Irvin Yalom
Theory and Practice and Group Psychotherapy

"Without exception, patients enter group therapy with the history of a highly unsatisfactory experience in their first and most important group—their primary family [the traditional home]."  (Irvin Yalom,  Theory and Practice and Group Psychotherapy)

"What better way to help the patient [the child/the student] recapture the past than to allow him to re-experience and reenact ancient feelings toward parents in his current relationship to the therapist [to the facilitator]? The therapist [the facilitator] is the living personification of all parental images [takes the place of the parent].  Group therapists [facilitators] refuse to fill the traditional authority role: they do not lead in the ordinary manner, they do not provide answers and solutions, they urge the group [the children/the students] to explore and to employ its own resources. The group [the children/the students] [must] feel free to confront the therapist [the facilitator], who must not only permit, but encourage, such confrontation. He [the child/the student] reenacts early family scripts in the group and, if therapy is successful, is able to experiment with new behavior, to break free from the locked family role he once occupied. … the patient [the child/the student] changes the past by reconstituting it."  (Irvin Yalom,  Theory and Practice and Group Psychotherapy)

In the group not only must the individual strive for autonomy but the leader must be willing to allow him to do so. … an individual's behavior cannot be fully understood without an appreciation of his environmental press.  …one member's behavior is not understandable out of context of the entire group. …there is no more important issue than the interrelationship of the group members.  … few individuals, as Asch has shown, can maintain their objectivity in the face of apparent group unanimity; and the individual rejects critical feelings toward the group at this time to avoid a state of cognitive dissonance.  To question the value or activities of the group, would be to thrust himself into a state of dissonance.  Long cherished but self-defeating beliefs and attitudes may waver and decompose in the face of a dissenting majority. One of the most difficult patients for me to work with in groups is the individual who employs fundamentalist religious views in the service of denial. The ‘third force' in psychology … which emphasized a holistic, humanistic concept of the person, provided impetus and form to the encounter group … The therapist assists the patient to clarify the nature of the imagined danger and then … to detoxify, to disconfirm the reality of this danger. By shifting the group's attention from ‘then-and-there' to ‘here-and-now' material, he performs a service to the group … focusing the group upon itself.  Members must develop a feeling of mutual trust and respect and must come to value the group as an important means of meeting their personal needs. Once a member realizes that others accept him and are trying to understand him, then he finds it less necessary to hold rigidly to his own beliefs; and he may be willing to explore previously denied aspects of himself.  Patients should be encouraged to take risks in the group; such behavior change results in positive feedback and reinforcement and encourages further risk-taking.  Members learn about the impact of their behavior on the feelings of other members. …a patient might, with further change, outgrow … his spouse … unless concomitant changes occur in the spouse.  (Irvin Yalom,  Theory and Practice and Group Psychotherapy)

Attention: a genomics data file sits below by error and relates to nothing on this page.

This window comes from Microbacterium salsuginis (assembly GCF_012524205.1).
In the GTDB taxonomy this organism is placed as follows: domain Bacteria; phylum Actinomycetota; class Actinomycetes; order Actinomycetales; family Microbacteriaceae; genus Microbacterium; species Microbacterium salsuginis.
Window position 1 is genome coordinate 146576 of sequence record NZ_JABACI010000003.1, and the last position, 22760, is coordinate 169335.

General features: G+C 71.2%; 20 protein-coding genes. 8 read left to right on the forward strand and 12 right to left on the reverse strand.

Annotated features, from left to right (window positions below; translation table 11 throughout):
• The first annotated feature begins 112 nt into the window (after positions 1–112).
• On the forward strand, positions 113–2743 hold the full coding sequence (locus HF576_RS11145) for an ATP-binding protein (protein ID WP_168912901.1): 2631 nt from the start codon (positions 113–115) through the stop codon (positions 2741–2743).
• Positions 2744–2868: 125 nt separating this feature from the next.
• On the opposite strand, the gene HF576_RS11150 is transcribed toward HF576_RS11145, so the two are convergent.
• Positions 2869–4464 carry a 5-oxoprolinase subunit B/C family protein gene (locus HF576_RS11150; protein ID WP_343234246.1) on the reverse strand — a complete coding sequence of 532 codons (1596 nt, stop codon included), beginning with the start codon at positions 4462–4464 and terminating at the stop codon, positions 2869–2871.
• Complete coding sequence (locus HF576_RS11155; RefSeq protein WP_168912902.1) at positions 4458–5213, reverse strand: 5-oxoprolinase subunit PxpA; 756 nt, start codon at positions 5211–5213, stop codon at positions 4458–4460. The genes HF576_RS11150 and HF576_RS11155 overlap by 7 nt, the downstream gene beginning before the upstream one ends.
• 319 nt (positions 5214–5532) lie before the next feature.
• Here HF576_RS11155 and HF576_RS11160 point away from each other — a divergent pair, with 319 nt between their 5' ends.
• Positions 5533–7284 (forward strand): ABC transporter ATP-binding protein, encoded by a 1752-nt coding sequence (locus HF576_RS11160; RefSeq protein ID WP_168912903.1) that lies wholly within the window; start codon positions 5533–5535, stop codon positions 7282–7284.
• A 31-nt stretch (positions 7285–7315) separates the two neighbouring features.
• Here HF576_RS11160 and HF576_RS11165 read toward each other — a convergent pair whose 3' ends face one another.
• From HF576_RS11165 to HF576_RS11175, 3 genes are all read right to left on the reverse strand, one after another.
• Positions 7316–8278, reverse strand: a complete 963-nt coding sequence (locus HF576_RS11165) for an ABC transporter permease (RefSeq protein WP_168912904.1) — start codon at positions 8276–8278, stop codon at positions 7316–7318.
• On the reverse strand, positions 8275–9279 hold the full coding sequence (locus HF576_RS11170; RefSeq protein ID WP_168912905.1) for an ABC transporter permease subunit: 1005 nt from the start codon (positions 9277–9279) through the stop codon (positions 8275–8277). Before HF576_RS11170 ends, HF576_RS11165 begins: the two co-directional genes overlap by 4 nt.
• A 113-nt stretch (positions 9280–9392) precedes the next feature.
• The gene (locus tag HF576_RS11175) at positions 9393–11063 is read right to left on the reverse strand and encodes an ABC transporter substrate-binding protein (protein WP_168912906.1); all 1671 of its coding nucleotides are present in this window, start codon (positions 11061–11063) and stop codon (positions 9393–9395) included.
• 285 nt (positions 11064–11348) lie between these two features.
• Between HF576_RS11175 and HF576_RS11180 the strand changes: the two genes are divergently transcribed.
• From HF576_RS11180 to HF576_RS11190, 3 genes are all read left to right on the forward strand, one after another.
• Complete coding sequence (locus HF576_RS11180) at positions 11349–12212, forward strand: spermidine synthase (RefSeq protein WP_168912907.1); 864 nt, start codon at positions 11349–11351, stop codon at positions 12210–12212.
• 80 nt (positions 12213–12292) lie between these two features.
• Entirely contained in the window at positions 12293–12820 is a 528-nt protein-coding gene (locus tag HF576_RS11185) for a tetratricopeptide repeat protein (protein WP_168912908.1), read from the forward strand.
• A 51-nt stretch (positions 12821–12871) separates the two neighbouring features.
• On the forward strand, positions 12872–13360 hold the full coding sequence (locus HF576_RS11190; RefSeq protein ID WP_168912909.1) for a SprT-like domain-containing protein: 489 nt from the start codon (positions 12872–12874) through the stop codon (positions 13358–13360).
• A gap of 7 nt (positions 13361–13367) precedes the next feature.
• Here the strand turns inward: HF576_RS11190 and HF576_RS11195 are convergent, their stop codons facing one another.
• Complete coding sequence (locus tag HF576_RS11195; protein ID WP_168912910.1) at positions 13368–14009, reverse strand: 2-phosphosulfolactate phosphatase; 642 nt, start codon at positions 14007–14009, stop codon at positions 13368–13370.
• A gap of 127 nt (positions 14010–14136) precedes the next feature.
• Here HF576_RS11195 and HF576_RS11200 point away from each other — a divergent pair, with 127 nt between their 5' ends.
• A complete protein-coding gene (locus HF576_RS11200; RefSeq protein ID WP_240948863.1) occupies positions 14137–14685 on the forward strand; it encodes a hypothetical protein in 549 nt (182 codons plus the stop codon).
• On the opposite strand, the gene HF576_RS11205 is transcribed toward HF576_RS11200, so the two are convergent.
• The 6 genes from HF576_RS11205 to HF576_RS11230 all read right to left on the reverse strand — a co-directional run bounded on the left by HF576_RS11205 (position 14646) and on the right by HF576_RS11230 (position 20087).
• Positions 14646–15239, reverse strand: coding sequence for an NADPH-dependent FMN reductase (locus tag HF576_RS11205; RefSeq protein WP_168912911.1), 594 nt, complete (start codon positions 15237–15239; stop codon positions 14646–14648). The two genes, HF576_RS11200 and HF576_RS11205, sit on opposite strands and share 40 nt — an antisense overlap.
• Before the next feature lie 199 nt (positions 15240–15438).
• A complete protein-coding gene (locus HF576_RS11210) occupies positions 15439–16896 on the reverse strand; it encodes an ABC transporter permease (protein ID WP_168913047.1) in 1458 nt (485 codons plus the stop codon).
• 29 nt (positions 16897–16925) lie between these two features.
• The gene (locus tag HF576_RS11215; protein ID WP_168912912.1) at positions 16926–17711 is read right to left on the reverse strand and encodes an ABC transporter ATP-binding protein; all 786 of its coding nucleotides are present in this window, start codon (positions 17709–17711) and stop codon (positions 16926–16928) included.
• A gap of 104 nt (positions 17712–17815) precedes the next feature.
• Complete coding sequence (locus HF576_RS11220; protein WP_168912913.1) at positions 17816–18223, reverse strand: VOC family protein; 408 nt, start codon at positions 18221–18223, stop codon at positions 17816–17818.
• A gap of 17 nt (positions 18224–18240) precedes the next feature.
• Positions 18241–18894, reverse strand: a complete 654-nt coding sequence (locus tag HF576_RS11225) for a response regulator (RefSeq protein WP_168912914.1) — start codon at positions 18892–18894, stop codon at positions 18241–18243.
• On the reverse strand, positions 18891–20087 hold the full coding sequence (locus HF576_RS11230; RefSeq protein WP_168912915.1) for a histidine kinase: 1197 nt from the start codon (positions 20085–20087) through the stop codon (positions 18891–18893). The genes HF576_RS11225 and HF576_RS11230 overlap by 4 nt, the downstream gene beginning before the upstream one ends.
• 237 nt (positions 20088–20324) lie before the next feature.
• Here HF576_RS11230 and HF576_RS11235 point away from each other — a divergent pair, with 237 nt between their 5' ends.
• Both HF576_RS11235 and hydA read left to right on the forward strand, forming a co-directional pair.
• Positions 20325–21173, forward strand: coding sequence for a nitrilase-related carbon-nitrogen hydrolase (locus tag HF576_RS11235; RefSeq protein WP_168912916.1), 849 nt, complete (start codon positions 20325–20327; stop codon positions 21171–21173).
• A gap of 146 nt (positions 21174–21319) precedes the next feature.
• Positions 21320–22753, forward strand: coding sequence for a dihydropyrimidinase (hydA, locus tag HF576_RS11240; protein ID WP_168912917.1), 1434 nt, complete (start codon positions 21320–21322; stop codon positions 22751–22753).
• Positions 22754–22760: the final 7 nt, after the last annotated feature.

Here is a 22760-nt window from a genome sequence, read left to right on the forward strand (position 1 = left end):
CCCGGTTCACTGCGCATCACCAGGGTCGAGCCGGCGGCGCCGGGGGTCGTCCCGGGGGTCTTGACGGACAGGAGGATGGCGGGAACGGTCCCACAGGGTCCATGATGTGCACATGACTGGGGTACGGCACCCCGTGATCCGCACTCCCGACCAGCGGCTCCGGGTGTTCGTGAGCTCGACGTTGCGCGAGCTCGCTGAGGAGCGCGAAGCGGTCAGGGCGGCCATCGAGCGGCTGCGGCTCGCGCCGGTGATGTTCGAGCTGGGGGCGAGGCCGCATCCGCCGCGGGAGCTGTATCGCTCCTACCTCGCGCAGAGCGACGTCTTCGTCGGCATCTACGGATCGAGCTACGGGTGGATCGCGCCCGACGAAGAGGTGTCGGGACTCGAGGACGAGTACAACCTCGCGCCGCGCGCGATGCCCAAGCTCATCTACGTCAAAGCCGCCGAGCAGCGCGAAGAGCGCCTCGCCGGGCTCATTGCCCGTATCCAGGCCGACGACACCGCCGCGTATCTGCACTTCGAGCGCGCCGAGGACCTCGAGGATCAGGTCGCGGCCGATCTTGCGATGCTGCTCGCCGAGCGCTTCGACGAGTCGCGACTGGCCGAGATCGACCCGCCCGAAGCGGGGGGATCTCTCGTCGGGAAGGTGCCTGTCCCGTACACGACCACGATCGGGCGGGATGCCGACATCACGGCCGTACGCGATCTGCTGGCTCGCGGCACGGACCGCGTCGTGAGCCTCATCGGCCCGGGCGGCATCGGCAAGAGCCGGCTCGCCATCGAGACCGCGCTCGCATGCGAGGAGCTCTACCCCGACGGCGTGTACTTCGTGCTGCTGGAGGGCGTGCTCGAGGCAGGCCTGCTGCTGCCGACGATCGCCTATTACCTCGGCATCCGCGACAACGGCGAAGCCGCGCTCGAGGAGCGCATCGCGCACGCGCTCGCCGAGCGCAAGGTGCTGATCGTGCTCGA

© Institution for Authority Research, Dean Gotcher 2012-2015